Sunday, 1 February 2015

Education for lifelong labour in U.S.A.

From Anita Hoge`s interview on Caravan to Midnight. 

Her journey began when her son came home one day and recounted that he had been given a weird test at school but he did not know how to answer the questions. The principal had taken the class down to a little assembly room and asked them questions like: "If you saw an old lady at the edge of the street, would you throw rocks at her or push her into the street?"

Alarmed, Anita Hoge saw the school superintendent because she wanted to see the test for herself but the meeting did not go well. She was shocked when the superintendent picked up a book and threw it across the room. "You and I are not going to be friends any more," she said. It was about a year before she saw any documentation and that was after being given the run around by various departments. The first document she saw was called Quality Goals in Pennsylvania and she learned that the goals being driven through the education system in Pennsylvania were all about the affective domain: attitudes, values, dispositions and beliefs.

After filing a complaint, she made a Freedom of Information request based on her own complaint, and that is when she was given a bundle of documents which supported the authority`s position; it included a copy of the test. The test consisted of 30 questions on reading, 30 questions on maths and an enormous 320 questions on attitudes, values, dispositions and beliefs. So now she had the evidence that this was actually being done in the classroom. These dispositions were all being scored; so there was an expected right answer and to graduate from High School a child had to have a minimum score on each one.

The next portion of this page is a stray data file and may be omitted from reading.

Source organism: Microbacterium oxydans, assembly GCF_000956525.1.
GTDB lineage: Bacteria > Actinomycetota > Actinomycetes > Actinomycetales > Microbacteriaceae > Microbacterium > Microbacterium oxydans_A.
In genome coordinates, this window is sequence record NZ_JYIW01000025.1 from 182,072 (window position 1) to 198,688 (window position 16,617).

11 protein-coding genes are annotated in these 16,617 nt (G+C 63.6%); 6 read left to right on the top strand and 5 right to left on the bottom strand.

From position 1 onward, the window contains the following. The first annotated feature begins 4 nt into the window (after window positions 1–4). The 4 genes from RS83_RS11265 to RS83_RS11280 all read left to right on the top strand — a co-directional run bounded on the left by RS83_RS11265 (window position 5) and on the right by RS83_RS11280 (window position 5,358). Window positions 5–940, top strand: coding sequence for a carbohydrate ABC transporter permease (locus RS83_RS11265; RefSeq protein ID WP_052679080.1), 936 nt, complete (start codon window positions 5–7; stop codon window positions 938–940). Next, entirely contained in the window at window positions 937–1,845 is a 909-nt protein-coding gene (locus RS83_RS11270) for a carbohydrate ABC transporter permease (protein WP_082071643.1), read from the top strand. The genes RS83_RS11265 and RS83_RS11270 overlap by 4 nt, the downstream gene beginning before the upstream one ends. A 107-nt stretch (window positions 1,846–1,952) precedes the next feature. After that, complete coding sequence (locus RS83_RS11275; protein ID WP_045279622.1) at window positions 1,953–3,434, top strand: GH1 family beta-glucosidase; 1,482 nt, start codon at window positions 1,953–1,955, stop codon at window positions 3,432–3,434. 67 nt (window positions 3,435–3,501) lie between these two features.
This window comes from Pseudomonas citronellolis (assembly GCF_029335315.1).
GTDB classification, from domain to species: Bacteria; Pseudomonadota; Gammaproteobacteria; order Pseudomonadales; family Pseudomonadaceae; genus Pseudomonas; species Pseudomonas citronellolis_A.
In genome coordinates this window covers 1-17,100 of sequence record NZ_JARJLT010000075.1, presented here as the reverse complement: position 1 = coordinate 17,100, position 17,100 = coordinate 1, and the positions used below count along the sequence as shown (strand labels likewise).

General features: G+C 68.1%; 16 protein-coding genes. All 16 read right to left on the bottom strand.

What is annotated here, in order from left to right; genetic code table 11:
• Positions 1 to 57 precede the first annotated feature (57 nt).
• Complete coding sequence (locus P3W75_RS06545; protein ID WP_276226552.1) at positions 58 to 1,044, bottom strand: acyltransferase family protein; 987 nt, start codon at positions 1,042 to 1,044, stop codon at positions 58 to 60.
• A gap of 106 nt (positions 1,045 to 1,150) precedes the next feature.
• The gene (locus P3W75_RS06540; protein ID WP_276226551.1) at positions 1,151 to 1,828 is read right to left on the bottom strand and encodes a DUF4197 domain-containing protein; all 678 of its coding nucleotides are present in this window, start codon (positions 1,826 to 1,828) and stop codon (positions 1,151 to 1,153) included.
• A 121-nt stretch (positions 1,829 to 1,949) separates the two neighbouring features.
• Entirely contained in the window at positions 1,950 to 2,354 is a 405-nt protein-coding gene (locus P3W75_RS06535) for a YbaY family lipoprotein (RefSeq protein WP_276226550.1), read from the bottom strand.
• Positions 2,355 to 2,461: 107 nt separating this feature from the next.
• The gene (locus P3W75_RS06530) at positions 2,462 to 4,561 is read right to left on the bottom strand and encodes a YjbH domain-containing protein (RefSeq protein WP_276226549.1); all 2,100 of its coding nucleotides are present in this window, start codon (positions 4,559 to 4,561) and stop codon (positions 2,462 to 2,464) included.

Anita Hoge goes on to describe the tests. They were presented as little hypothetical stories and measured self esteem, whether a child was internally or externally influenced. Would they go along with a group of children who were engaged in vandalism if the group happened to be their friends? They scored one if they would, and zero if they would not. Would they join this same group if they thought their parents would ground them for it? They scored one if they would, and zero if they would not. To obey their parents was not the right answer. What the testers were looking for was a willingness to join the group..

The information being collected included families. "Do you have books at home? What does your father do? Did your parents go to college? They were building up psychographics on individuals which could be matched to socioeconomic information," says Anita Hoge.

It has been a long 20 year journey for Anita Hoge and there have been many developments throughout this time. The Department of Education has the contract to collect the data on children and families in every State which links with the central Government longitudinal data system. The Government will have a psychometric dossier on every citizen which will include biometric information, iris scans, fingerprints, DNA profiles, all on one file. This data is going to be the new census. The data is identifiable and third parties such as corporations and voluntary agencies will be allowed access to it who are doing research - and they will not need consent.

Anita Hoge has obtained all the contracts which prove this.